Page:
I like Kelly, as well. He was one of the top QBs of his era (or at least top 10 when you consider who else was playing at the time).

    But like I mentioned, I think the HoF should be 'best of the best', and you can't draw a line in the sand for one player but then a different line for another. If Championships matter for individual stats in a team sport, then they matter. If individual stats matter in a team sport, then they matter.

    Going back to the "IT" factor, Moon threw a perfect first half against the Bills in that game. He had a 33 point lead at one point. But then he laid an egg for two quarters, where he threw a pick (or two?) and did not inspire his offense or defense to play better. It is an interesting question to wonder if other QBs would have faired better, but it's merely a mental exorcise and not meant to disrespect Moon.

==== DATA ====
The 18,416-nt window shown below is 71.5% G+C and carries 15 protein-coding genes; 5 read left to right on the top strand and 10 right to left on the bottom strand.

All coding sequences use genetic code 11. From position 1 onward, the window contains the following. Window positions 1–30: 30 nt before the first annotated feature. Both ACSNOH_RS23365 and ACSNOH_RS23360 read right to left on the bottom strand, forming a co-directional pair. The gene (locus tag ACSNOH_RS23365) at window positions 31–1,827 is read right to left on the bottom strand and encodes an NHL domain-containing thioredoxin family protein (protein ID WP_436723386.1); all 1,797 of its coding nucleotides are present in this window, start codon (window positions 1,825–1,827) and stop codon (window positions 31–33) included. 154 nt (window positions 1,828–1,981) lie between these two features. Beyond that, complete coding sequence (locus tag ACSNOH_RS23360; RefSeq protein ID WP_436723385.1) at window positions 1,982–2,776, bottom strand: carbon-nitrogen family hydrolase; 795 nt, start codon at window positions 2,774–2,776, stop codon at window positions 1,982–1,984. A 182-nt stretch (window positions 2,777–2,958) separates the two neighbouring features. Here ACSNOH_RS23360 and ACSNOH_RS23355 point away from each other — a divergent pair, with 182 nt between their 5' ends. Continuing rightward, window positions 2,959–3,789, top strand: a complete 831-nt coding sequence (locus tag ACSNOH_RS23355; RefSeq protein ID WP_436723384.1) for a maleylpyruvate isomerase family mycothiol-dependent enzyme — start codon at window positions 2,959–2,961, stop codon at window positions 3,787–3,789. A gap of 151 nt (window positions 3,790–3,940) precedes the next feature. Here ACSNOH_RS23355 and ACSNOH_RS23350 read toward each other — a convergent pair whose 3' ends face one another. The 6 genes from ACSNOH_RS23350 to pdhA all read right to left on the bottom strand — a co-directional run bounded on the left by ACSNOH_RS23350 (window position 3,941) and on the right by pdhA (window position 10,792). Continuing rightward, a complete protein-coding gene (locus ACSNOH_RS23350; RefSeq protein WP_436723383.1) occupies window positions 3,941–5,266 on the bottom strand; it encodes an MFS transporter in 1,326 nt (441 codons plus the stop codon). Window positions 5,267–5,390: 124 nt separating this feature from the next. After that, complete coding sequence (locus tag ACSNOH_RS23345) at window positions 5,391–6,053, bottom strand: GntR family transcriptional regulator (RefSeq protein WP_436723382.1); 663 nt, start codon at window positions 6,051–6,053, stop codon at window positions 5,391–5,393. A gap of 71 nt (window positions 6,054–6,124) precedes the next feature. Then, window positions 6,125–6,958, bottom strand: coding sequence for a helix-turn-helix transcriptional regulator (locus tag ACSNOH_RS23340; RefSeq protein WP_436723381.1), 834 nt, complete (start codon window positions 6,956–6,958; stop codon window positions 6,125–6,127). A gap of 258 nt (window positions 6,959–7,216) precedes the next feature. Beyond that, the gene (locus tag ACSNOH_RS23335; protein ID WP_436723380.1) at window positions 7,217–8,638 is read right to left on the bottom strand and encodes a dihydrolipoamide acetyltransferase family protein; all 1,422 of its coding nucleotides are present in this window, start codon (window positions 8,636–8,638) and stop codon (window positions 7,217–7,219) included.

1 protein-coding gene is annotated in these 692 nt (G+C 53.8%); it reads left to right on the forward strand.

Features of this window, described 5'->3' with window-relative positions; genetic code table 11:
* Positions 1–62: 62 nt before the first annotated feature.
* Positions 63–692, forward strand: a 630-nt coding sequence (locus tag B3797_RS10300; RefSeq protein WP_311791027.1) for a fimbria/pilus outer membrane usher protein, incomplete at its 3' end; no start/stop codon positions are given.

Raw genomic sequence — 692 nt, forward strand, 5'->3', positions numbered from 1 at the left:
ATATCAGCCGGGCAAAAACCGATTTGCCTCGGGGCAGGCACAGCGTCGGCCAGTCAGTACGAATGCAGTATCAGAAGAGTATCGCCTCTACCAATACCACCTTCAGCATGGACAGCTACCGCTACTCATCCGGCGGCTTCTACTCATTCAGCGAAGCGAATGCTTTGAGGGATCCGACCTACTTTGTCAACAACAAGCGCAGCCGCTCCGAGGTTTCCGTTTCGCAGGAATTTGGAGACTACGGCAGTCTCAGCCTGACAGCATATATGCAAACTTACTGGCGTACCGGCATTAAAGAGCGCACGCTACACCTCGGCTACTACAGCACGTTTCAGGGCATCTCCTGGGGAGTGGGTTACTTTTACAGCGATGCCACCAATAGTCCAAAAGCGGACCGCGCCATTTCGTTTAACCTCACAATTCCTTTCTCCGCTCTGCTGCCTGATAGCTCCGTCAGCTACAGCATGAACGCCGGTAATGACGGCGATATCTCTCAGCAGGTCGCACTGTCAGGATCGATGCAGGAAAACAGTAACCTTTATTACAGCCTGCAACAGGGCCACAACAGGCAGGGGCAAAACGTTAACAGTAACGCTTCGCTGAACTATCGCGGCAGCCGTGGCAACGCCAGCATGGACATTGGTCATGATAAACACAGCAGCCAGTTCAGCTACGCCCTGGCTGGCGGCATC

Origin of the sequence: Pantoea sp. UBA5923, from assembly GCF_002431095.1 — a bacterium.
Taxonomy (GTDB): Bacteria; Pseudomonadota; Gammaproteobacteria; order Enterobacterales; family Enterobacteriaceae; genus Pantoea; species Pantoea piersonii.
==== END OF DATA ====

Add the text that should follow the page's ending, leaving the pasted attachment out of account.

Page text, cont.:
Bledsoe has been to two Super Bowls and has one ring. Sure, it was Tom Brady winning, but the Pats would not have been there if Bledsoe had not led them to victory in the AFC Championship game against the Steelers a couple of weeks before (when Brady was out due to injury).
     
  12. Blake

    Blake MMQB

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    Hall of Fame QB's dont geat beat out x3.

    Brady
    Holcomb/Losman
    Romo

    He is NOT a HOF QB period. I dont understand why people bring numbers into this.

    You either are, or you arent. I shouldnt have to be convinced by stats.